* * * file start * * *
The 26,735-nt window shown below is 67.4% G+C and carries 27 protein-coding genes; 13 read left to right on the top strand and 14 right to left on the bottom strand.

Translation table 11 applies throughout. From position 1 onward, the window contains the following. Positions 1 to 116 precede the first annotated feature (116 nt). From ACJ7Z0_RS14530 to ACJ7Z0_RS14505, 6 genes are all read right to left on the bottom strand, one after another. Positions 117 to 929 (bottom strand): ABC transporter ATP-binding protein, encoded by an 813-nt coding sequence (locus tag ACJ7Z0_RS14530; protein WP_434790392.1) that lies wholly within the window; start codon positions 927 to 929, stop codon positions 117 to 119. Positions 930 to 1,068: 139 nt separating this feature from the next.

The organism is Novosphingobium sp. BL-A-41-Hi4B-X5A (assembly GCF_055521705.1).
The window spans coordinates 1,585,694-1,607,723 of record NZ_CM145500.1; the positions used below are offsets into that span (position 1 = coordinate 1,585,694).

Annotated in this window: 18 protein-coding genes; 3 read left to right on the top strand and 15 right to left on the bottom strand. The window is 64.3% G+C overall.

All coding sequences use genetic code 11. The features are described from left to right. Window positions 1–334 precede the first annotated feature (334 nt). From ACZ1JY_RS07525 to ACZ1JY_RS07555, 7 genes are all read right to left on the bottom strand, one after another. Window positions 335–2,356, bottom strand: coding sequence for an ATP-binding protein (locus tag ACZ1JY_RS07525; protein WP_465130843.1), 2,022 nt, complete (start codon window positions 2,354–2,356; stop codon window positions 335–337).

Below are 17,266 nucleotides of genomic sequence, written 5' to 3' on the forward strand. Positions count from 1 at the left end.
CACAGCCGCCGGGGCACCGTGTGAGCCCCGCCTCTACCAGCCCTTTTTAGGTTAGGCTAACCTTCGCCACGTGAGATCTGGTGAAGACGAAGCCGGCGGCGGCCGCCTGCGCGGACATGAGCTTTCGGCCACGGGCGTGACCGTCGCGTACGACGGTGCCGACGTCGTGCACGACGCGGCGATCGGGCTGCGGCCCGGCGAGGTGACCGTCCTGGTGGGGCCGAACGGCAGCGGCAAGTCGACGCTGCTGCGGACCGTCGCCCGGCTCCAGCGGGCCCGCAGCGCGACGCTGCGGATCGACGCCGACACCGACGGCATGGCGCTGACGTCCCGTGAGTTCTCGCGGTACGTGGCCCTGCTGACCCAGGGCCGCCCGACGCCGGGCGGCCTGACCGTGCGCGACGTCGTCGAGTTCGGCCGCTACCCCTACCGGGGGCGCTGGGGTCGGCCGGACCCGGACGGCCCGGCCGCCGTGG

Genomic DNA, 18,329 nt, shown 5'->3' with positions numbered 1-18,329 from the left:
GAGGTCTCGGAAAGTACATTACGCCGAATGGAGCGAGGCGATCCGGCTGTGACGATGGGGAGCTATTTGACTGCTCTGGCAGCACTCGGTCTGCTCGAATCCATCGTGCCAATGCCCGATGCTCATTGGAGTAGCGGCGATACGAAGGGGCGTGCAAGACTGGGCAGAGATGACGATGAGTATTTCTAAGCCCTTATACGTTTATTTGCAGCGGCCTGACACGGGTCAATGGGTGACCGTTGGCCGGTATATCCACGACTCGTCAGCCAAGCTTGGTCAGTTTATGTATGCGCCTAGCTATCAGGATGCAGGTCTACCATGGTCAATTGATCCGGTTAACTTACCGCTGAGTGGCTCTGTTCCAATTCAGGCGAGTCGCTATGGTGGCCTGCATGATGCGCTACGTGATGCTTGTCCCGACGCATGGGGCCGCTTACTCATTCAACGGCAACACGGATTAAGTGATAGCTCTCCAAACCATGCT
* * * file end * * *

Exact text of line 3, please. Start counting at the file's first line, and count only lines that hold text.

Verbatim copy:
The organism is Novosphingobium sp. BL-A-41-Hi4B-X5A (assembly GCF_055521705.1).